He remained, despite all his success, an absolutely authentic person. He was a blue-collar everyman, the son of a golf course superintendent and golf pro, who gave him bedrock values of respect for others and the importance of hard work – values he embraced and honored his entire life (Arnold’s dad also gave him a great grip, the most critical fundamental to the golf swing.) It is interesting that these traits and values are the hallmark of most successful contractors as well. They are humble, real, hardworking, and appreciative.

Palmer had an amazing connection with his fans. They formed Arnie’s Army, and thronged around him at tournaments. They relished his consistent hard-charging style where he would take risks his competitors would not. Risk taking resonates with contractors too; it is the heart of the business. After his playing days ended, he and pal, Joe Gibbs, started the Golf Channel, now part of NBC. His lawyers and advisors told him this deal was too risky, to which he snapped back, “If I hadn’t tried to hit it over some trees or across some ponds on several occasions, we wouldn’t be here talking.” Sound familiar?   Read more » about Lessons from the Life of the King: Arnold Palmer

to You and Yours!
Read more » about Happy Thanksgiving!

Job growth continues in 35 states; PPIs remain mild; multifamily market appears to slow

Editor’s note: Construction Citizen is proud to partner with AGC America to bring you AGC Chief Economist Ken Simonson's Data DIGest. Check back each week to get Ken's expert analysis of what's happening in our industry.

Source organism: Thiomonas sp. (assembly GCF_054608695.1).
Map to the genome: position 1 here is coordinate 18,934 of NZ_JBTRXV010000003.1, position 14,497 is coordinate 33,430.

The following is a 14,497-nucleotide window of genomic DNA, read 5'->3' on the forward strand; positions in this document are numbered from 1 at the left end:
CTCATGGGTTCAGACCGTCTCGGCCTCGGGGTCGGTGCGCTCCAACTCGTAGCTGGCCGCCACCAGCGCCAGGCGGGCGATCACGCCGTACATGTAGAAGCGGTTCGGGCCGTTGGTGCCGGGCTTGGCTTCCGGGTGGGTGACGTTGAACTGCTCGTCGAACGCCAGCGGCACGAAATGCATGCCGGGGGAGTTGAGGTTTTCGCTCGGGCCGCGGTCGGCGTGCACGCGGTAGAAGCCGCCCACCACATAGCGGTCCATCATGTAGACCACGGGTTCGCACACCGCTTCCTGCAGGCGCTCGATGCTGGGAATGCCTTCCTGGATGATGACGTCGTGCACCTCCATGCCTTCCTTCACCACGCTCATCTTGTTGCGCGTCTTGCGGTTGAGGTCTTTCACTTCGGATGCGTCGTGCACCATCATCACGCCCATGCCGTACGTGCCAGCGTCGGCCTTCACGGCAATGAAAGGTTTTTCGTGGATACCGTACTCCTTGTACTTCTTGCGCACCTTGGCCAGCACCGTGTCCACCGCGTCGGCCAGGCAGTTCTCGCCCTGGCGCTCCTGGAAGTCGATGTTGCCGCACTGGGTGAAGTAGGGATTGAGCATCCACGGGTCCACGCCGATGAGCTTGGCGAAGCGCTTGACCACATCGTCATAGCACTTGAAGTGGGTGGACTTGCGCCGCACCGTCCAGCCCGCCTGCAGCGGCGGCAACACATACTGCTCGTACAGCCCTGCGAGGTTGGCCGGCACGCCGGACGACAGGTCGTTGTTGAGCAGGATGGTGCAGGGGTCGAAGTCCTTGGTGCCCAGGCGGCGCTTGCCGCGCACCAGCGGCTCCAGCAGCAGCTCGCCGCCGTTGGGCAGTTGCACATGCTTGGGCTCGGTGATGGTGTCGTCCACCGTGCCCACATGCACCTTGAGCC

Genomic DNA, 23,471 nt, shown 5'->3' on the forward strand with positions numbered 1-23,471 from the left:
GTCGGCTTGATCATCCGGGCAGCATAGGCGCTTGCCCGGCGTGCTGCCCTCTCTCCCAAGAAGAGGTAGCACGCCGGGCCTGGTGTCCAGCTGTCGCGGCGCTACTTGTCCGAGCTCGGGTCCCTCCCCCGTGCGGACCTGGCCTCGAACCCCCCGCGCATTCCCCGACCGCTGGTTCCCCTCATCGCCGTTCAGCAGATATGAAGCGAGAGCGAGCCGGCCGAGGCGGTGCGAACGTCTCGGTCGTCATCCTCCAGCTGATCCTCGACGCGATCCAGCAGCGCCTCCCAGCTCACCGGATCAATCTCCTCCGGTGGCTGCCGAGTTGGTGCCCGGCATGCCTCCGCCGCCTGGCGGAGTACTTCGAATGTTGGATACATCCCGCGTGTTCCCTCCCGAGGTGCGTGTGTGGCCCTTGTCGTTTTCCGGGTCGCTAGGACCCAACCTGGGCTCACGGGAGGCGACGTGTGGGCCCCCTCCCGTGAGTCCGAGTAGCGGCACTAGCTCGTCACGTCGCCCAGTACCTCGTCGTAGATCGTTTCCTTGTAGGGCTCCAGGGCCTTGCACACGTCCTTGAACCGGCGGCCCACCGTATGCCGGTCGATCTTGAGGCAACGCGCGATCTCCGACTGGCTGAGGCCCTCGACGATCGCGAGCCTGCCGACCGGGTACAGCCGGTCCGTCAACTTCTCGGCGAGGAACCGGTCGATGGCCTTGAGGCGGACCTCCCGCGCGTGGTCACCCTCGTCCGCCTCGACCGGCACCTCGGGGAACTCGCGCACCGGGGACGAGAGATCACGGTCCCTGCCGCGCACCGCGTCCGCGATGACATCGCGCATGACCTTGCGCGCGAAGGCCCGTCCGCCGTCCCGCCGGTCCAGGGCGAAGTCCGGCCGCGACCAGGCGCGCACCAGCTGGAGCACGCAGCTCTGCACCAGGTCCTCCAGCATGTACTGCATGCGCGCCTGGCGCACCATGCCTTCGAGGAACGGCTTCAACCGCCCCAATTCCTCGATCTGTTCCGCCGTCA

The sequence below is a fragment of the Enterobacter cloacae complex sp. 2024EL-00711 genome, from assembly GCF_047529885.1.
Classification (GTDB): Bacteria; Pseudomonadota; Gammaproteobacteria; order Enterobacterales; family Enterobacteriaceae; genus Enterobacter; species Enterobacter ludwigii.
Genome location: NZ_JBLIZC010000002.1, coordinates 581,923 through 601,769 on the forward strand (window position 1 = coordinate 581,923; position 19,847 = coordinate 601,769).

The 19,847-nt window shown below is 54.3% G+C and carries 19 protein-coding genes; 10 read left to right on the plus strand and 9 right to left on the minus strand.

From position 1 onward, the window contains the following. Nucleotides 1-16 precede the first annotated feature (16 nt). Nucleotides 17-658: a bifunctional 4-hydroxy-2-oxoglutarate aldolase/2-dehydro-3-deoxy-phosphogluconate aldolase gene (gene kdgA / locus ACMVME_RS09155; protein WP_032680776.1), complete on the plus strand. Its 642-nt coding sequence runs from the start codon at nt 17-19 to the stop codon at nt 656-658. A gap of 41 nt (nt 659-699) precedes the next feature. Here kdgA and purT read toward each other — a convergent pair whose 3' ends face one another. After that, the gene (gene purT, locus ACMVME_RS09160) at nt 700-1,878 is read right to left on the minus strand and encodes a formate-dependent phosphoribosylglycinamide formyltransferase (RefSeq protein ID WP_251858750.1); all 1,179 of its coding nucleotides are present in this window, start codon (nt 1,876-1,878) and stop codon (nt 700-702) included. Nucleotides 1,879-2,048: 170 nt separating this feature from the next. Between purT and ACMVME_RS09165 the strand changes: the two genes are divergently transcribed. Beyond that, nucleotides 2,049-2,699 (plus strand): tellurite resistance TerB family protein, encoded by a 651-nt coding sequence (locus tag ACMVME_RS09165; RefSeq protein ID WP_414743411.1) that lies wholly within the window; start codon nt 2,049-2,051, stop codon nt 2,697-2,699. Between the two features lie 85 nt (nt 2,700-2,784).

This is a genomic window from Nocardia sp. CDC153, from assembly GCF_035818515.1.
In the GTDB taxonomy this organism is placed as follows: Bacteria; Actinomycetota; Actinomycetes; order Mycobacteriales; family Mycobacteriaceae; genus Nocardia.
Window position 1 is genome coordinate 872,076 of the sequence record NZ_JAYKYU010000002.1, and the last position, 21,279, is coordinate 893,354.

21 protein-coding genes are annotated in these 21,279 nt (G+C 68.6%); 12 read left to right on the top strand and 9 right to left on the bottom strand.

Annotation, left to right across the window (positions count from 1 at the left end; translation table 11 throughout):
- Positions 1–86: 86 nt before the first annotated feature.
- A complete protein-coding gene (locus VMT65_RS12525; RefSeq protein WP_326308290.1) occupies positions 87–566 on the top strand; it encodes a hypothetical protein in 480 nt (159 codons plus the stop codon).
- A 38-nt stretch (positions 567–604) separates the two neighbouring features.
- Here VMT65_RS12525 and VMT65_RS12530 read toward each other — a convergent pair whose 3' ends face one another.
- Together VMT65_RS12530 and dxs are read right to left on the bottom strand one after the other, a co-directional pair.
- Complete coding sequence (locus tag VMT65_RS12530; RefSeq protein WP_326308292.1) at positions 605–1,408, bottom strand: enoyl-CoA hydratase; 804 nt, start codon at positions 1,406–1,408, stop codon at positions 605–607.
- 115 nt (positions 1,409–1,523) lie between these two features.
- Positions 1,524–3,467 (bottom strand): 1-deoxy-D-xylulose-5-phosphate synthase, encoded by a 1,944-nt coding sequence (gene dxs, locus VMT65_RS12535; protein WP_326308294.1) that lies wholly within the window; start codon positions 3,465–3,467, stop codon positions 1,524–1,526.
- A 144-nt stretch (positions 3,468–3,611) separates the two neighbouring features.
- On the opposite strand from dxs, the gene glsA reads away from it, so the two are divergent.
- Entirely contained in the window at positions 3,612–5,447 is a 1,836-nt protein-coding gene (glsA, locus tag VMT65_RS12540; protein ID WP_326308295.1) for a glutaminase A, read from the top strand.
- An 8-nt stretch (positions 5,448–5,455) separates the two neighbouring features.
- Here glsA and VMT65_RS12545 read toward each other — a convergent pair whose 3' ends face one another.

Seasonally adjusted construction employment rose in 35 states from September 2015 to September 2016, declined in 14 states and the District of Columbia, and held steady in West Virginia, an AGC analysis of Bureau of Labor Statistics (BLS) data released on Friday showed. Iowa again led in percentage gain (13%, 10,400 jobs), followed by Nevada (13%, 9,200), Colorado (11%, 16,400) and Washington (10%, 17,300). The most jobs added were again in California (34,100 jobs, 4.6%) and Florida (28,400, 6.6%), followed by Washington and Colorado. Kansas had the steepest percentage loss (-7.6%, -4,700), followed by Maine (-7.5%, -2,000), Wyoming (-7.4%, -1,700) and Delaware (-6.0%, -1,300). Illinois lost the most jobs (-5,500, -2.5%), followed by Kansas, Kentucky (-3,500, -4.5%) and Pennsylvania (-3,000, -1.3%). For the month, employment rose in 23 states and D.C., shrank in 23 states and was unchanged in four. (AGC's rankings are based on seasonally adjusted data, which in D.C., Delaware and five other states is available only for construction, mining and logging combined.)